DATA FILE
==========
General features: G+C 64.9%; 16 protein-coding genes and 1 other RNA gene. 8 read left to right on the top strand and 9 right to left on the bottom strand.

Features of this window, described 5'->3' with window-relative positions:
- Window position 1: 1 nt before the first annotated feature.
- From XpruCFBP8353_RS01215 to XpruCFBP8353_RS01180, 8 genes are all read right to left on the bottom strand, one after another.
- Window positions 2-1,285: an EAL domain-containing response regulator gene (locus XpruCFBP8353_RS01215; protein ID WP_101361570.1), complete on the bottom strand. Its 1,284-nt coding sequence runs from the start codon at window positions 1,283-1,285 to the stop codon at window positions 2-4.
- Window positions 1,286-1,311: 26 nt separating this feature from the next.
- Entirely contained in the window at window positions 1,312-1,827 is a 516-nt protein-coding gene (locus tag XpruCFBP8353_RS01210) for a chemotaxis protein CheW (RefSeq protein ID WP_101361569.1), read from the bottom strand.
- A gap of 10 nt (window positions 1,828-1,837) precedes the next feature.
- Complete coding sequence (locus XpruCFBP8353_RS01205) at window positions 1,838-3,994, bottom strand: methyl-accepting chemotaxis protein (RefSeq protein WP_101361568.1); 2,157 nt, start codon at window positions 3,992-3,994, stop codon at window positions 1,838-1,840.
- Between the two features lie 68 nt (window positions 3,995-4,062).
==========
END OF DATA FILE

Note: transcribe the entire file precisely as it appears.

General features: G+C 64.9%; 16 protein-coding genes and 1 other RNA gene. 8 read left to right on the top strand and 9 right to left on the bottom strand.

Features of this window, described 5'->3' with window-relative positions:
- Window position 1: 1 nt before the first annotated feature.
- From XpruCFBP8353_RS01215 to XpruCFBP8353_RS01180, 8 genes are all read right to left on the bottom strand, one after another.
- Window positions 2-1,285: an EAL domain-containing response regulator gene (locus XpruCFBP8353_RS01215; protein ID WP_101361570.1), complete on the bottom strand. Its 1,284-nt coding sequence runs from the start codon at window positions 1,283-1,285 to the stop codon at window positions 2-4.
- Window positions 1,286-1,311: 26 nt separating this feature from the next.
- Entirely contained in the window at window positions 1,312-1,827 is a 516-nt protein-coding gene (locus tag XpruCFBP8353_RS01210) for a chemotaxis protein CheW (RefSeq protein ID WP_101361569.1), read from the bottom strand.
- A gap of 10 nt (window positions 1,828-1,837) precedes the next feature.
- Complete coding sequence (locus XpruCFBP8353_RS01205) at window positions 1,838-3,994, bottom strand: methyl-accepting chemotaxis protein (RefSeq protein WP_101361568.1); 2,157 nt, start codon at window positions 3,992-3,994, stop codon at window positions 1,838-1,840.
- Between the two features lie 68 nt (window positions 3,995-4,062).